On Wednesday, you may have noticed people wearing orange more than normal. Well, it was World MS Day, and it’s to help spread the awareness of multiple sclerosis. The last Wednesday of every May is World MS Day and is meant to raise awareness about this common neurological disorder.
About 400,000 people in the US and over 2 million worldwide have multiple sclerosis.
Dr. Clark Milton, the Medical Director of Corporate Health at Wheeling Hospital, tells 7news, “multiple sclerosis is one of the most common neurological disorders in fact it is the most common cause of disability in young people. It’s a disorder of the brain, the spinal cord, and peripheral nerves.”
Which is your central nervous system. The nerve fibers have a coating around it called the myelin sheath. MS is when that myelin sheath is damaged or deteriorated. “Symptoms vary in people, but most commonly involved are eye changes, sudden blurry vision, numbness, tingling in extremities, then the development of difficulty with balance coordination and walking, causes fatigue and can also cause memory changes,” said Milton.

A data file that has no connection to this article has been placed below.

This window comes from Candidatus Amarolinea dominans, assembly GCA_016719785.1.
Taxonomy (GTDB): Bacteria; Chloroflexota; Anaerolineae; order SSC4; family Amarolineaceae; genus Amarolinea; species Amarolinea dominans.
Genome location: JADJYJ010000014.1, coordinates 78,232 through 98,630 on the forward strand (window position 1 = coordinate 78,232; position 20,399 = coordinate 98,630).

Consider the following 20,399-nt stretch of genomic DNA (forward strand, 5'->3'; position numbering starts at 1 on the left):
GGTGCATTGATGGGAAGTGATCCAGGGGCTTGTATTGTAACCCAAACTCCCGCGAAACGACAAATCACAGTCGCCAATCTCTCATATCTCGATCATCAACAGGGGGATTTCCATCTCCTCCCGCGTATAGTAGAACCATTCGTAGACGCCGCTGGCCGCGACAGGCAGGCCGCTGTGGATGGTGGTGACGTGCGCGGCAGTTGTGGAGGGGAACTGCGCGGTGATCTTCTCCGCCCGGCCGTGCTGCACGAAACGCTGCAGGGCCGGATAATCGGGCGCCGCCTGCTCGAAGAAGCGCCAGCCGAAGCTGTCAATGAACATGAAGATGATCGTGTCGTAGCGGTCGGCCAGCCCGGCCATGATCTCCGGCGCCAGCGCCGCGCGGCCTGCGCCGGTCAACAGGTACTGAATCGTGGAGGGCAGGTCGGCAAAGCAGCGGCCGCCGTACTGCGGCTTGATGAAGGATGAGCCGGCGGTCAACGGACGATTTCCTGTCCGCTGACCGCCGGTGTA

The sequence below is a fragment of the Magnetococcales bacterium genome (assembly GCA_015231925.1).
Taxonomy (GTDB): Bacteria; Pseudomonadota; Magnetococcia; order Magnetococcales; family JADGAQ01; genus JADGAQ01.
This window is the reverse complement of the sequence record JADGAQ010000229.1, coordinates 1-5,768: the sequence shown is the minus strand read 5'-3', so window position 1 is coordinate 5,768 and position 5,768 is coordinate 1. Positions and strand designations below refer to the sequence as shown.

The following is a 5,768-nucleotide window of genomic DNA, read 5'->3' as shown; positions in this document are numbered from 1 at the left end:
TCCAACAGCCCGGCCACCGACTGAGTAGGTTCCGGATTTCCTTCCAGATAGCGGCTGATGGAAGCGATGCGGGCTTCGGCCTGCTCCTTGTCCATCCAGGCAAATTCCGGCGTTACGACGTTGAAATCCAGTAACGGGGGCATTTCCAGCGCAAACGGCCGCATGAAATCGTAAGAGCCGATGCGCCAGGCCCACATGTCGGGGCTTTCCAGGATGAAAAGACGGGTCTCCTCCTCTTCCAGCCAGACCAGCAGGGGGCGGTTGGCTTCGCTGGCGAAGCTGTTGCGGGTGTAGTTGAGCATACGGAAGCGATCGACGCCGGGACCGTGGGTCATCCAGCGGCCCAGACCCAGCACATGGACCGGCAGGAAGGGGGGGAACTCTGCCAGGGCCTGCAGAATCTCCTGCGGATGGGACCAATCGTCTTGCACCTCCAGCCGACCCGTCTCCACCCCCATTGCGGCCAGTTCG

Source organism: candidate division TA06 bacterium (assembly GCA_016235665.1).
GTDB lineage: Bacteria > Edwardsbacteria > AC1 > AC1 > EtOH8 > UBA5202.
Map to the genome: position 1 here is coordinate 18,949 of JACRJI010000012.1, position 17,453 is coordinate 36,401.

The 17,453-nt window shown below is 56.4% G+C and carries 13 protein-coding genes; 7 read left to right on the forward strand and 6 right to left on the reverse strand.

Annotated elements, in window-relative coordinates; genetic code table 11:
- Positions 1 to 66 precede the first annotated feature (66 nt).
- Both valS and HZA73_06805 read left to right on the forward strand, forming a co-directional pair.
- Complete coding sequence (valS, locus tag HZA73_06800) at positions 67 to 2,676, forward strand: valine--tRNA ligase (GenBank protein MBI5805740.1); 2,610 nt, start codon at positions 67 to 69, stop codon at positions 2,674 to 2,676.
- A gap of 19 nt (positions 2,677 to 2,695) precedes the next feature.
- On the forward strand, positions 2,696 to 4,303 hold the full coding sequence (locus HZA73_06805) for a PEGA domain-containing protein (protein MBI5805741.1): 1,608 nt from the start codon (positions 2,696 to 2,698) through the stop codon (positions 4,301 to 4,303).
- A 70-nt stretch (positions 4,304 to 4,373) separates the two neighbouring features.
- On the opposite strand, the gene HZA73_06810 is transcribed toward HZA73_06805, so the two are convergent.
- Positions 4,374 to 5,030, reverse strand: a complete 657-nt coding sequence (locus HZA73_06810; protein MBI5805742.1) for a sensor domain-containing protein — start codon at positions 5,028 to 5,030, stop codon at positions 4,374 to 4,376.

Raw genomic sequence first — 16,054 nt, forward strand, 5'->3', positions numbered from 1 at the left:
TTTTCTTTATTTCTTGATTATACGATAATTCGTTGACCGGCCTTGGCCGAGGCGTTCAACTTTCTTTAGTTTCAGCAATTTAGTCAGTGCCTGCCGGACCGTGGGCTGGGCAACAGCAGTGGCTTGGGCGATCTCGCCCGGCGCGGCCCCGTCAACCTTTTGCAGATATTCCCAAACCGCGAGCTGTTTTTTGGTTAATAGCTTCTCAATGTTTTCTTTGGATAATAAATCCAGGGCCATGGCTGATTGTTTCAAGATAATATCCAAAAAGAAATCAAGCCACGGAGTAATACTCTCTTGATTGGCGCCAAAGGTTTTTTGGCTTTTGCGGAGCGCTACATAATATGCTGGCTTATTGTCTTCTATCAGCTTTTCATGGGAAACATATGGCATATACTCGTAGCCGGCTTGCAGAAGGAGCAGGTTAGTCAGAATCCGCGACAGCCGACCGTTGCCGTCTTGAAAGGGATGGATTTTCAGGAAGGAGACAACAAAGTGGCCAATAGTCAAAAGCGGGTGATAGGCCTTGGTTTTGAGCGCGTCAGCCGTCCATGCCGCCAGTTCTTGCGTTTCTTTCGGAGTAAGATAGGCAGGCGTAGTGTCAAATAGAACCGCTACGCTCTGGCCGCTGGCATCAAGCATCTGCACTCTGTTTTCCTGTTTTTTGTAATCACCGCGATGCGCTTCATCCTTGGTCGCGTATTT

MS is also when someone has reoccurring episodes of those symptoms called relapsing and remission. There is no cure, and the cause of it is unknown. Advances in technology and medicine have helped understand MS and how to treat it.
“20 years ago, there was no treatment. There still is no cure, but there are more than a dozen available treatments these days. They range from corticosteroids, plasmapheresis, cell treatments, and now Monoclonal antibodies. At a recent American Academy Neurology meeting, there’s very good hope and new studies showing promising therapies.”
The theme for this year’s World MS day is Life with MS, not only for the patients but also for friends and family members. “It’s very unpredictable, and symptoms can vary from one person to the next. So not only the patients have to understand that, but so do the family members and other supporting folks. Once they are educated and have knowledge about the disease, they all do much better. And now there’s many new treatments available, then the outcomes are improving. So there’s hope with MS.”
If you want to help aid the fight against MS, you can donate to the Multiple Sclerosis Foundation or National MS Society.